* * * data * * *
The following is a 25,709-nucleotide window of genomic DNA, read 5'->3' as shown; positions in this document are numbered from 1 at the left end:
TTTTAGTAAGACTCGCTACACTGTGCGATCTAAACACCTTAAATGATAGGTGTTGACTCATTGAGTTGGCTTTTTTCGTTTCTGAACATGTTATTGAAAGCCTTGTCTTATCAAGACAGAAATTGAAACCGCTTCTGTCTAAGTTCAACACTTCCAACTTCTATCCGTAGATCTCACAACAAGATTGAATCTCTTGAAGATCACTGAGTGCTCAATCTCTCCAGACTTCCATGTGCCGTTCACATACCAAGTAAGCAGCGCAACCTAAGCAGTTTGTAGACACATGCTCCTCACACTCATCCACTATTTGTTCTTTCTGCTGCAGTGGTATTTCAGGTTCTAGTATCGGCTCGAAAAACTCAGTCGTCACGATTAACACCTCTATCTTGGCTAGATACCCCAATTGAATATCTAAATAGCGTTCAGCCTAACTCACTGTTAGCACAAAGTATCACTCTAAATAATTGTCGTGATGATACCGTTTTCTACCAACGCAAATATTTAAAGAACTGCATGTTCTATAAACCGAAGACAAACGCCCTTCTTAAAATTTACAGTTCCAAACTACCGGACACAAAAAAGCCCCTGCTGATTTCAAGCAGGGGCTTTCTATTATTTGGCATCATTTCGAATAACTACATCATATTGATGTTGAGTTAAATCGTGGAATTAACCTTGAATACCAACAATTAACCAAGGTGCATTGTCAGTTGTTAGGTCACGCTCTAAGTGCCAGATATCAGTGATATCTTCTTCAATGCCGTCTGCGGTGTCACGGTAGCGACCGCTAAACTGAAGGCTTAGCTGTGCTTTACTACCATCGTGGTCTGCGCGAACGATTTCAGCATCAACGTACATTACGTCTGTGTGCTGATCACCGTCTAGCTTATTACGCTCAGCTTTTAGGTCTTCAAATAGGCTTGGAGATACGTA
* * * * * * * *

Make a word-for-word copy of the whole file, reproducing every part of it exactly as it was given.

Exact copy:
The following is a 25,709-nucleotide window of genomic DNA, read 5'->3' as shown; positions in this document are numbered from 1 at the left end:
TTTTAGTAAGACTCGCTACACTGTGCGATCTAAACACCTTAAATGATAGGTGTTGACTCATTGAGTTGGCTTTTTTCGTTTCTGAACATGTTATTGAAAGCCTTGTCTTATCAAGACAGAAATTGAAACCGCTTCTGTCTAAGTTCAACACTTCCAACTTCTATCCGTAGATCTCACAACAAGATTGAATCTCTTGAAGATCACTGAGTGCTCAATCTCTCCAGACTTCCATGTGCCGTTCACATACCAAGTAAGCAGCGCAACCTAAGCAGTTTGTAGACACATGCTCCTCACACTCATCCACTATTTGTTCTTTCTGCTGCAGTGGTATTTCAGGTTCTAGTATCGGCTCGAAAAACTCAGTCGTCACGATTAACACCTCTATCTTGGCTAGATACCCCAATTGAATATCTAAATAGCGTTCAGCCTAACTCACTGTTAGCACAAAGTATCACTCTAAATAATTGTCGTGATGATACCGTTTTCTACCAACGCAAATATTTAAAGAACTGCATGTTCTATAAACCGAAGACAAACGCCCTTCTTAAAATTTACAGTTCCAAACTACCGGACACAAAAAAGCCCCTGCTGATTTCAAGCAGGGGCTTTCTATTATTTGGCATCATTTCGAATAACTACATCATATTGATGTTGAGTTAAATCGTGGAATTAACCTTGAATACCAACAATTAACCAAGGTGCATTGTCAGTTGTTAGGTCACGCTCTAAGTGCCAGATATCAGTGATATCTTCTTCAATGCCGTCTGCGGTGTCACGGTAGCGACCGCTAAACTGAAGGCTTAGCTGTGCTTTACTACCATCGTGGTCTGCGCGAACGATTTCAGCATCAACGTACATTACGTCTGTGTGCTGATCACCGTCTAGCTTATTACGCTCAGCTTTTAGGTCTTCAAATAGGCTTGGAGATACGTA